This doctor helped put India on the medical tourism map

This doctor helped put India on the medical tourism map

Wednesday January 13, 2016,

5 min Read

When Dr. Rajeev Rane, an avid traveller and doctor, was given the opportunity to go abroad and work, he declined, on several occasions, choosing to stay and serve in his homeland. Rajeev and his wife, a gynecologist, started their medical practice in Gujarat’s Bardoli district in 1983. The village they worked in had a very little in the name of health centres and medical facilities; Rajeev opened a hospital there in 1991.

Credit: Shutterstock
Credit: Shutterstock

Almost a decade later, the doctor witnessed an influx of medical tourists – NRIs and foreign nationals of Indian origin, from across the globe. He noticed the various hassles medical tourists had to undergo, and decided to build a platform to facilitate the easing of these inconveniences. However, the Internet was at an early stage in the country and the idea didn’t catch on.

Meanwhile, his son Anurav Rane, who had completed his engineering and MBA degrees, was building his own medical platform. Sadly, it failed to gain traction. Some years later, the father and son duo came together and re-launched the medical tourism platform PlanMyMedicalTrip, hoping to fulfil their dream. This time, the idea worked.

Launched in 2012, PlanMyMedicalTrip is a Pune-based solutions provider for anyone looking for affordable medical services and necessary infrastructure at hospitals that best address their concern. The platform leverages over 1,500 tie-ups with reputed hospitals and doctors in India and Turkey to provide services to international patients.

“The establishment of the platform was to ensure that anyone who could use the Internet could avail the best/ideal medical services and facilities. The platform not only guarantees medical services at an affordable price, it also handholds the patient and the caregiver through the tedious process of shifting to a new city for treatment. It proactively helps them with arrangements like procuring medical visas, hotel bookings, transfers and air ambulances. Our many medical packages also cover dental procedures, cosmetic and dermatological surgeries, organ transplants, cancer treatments, knee replacement, IVF, bypass surgery, weight-loss, anti-ageing and a host of other treatments,” says Dr. Rajeev, 60, Co-founder and COO, PlanMyMedicalTrip.

He adds that their platform is unique as, unlike its competitors, it allows users to compare treatment costs across different city hospitals, so they can make a prudent choice. The platform has successfully treated over 3,000 patients since it launched in 2007 under the brand name Best Medical Centers. Its catalysts, who refer patients to the platform, are spread across the US, the UK, Africa and the Middle East in addition to other countries.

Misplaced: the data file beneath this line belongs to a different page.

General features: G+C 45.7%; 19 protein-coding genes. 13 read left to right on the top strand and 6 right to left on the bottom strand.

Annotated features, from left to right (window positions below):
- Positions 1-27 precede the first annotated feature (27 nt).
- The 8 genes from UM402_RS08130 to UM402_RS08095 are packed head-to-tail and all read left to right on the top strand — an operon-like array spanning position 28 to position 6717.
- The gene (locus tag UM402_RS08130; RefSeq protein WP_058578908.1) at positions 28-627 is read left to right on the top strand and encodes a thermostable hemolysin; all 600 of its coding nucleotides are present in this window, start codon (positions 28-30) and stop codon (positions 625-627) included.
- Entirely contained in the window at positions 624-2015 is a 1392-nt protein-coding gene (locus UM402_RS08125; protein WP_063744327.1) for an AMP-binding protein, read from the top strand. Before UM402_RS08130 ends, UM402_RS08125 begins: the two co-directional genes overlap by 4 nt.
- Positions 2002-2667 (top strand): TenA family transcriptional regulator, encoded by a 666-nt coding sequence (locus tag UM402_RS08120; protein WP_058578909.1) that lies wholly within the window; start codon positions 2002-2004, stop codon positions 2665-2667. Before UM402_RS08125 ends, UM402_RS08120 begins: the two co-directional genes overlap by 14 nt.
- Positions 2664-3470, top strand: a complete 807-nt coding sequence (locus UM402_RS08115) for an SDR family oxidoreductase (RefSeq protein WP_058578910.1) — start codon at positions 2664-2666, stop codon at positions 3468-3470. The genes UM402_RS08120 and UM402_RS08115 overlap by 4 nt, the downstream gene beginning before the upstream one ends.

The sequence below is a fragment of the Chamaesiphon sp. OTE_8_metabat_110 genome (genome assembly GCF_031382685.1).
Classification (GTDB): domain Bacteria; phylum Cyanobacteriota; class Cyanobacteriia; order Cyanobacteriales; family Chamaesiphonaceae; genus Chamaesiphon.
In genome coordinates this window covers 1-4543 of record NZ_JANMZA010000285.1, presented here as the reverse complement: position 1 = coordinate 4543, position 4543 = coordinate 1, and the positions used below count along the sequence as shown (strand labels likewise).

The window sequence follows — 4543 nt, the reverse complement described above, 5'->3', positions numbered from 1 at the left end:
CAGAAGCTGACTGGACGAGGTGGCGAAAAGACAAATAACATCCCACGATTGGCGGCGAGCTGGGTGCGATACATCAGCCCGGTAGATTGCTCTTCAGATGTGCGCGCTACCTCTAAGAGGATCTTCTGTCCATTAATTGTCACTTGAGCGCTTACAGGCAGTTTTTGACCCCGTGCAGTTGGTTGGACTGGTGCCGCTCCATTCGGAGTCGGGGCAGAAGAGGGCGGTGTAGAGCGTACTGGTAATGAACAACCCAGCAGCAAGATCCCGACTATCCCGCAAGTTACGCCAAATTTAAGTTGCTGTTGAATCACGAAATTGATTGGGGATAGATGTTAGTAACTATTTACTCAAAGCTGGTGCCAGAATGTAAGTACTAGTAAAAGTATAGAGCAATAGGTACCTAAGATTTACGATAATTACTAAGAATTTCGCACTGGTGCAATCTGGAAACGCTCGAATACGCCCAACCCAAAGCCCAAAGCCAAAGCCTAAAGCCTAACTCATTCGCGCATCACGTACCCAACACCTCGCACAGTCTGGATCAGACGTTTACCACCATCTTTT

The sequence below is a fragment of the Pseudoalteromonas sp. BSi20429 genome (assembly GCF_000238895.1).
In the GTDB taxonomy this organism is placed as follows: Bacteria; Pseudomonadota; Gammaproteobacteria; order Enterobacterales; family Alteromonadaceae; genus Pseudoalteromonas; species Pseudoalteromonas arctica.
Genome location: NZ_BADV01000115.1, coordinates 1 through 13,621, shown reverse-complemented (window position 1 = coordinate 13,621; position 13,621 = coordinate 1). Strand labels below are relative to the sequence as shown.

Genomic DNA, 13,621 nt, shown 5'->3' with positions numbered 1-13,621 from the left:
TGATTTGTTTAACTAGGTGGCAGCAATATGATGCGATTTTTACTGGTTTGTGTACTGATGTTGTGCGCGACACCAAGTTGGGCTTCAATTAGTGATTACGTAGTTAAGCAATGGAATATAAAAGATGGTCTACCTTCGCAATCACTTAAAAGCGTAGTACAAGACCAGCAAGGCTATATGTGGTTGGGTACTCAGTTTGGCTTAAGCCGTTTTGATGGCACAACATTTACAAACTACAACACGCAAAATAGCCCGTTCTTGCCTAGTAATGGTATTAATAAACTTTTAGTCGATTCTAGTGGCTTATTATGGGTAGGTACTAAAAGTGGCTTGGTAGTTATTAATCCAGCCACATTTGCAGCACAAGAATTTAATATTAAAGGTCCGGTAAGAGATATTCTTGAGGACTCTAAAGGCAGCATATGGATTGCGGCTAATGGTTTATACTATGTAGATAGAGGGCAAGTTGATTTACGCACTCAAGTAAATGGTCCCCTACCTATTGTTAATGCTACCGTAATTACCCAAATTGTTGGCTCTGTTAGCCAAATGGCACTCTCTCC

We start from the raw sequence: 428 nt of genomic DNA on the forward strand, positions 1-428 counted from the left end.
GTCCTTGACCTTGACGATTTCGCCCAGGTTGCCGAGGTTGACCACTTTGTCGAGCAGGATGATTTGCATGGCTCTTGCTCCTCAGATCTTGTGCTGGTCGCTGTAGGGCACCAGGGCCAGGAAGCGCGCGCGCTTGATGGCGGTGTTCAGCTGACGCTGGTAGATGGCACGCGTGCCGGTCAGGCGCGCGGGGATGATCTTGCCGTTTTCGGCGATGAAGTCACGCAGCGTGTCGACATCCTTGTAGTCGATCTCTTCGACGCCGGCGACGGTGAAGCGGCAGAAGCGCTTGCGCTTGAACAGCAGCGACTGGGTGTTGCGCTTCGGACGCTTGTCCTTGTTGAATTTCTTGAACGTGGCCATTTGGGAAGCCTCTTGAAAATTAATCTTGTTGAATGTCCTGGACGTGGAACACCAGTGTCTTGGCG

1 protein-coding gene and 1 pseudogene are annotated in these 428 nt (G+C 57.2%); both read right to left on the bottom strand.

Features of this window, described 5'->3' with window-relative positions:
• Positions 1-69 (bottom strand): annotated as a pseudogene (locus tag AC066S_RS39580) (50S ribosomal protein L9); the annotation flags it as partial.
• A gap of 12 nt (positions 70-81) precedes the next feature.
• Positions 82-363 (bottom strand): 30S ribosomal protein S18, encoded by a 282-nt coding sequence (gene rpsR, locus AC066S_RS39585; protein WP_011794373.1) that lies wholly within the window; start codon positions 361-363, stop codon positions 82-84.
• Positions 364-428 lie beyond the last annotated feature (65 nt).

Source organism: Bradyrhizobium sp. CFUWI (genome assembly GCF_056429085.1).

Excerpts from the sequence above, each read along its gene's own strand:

Also read: How medical startups became the biggest thing in 2014

The platform follows a commission-based business model and charges a referral fee from hospitals. It doesn’t charge the patients any fees.

Investment and growth

The platform has so far spent close to Rs 80 lakhs on the business. A majority of this investment was spent in creating a digital presence, and expanding affiliations across India and building a strong team.

In almost four years, the platform claims to have 15,000 – 20,000 hits on a monthly basis. These generate around 70 inquiries each day. “We have over 1,000 treatment deals live on the website. These deals have been provided to us from our more than 1,500 affiliations – both doctors and hospitals,” says Rajeev.

Besides, it claims to generate around 50 to 100 queries offline on a daily basis

The platform, which was bootstrapped till very recently, got its first round of funding of Rs 1.25 crore this year. It is present in most major cities throughout India and has recently started operations in Turkey.

It claims to have a turnover of Rs 6 crore for the fiscal year 2015-2016.

Initial and following challenges

However, the main challenge has been bringing doctors onboard and convincing them about the idea.

“One of the most challenging of all was to hire a technical team that understands our business and builds us a platform most suitable for our users, while at the same time keeping the costs to a minimum,” says Rajeev.

The current challenges have manifested in the form of high costs of marketing and creating awareness in various regions across the globe.

“Until we raise another round, we would be focusing on keeping the costs low by capitalising on our existing resource pool and taking help from our government, which is also keen on projecting India as a medical tourism hub,” says the doctor.

Market size and competition

Currently, the Indian medical tourism industry is valued at a little over $3 billion, with tourist arrivals estimated at 230,000 annually.

According to Punjab Haryana Delhi (PHD) Chamber of Commerce and Industry, it is expected to reach $6 billion by 2018, with the number of people arriving in the country for medical treatment set to double over the next four years.

In this particular segment, Mumbai-based TransEarth, FlyforSurgerySingapore-based DocDoc, and Germany-based Medigo and WhatClinic are some of the known platforms that offer medical services in India.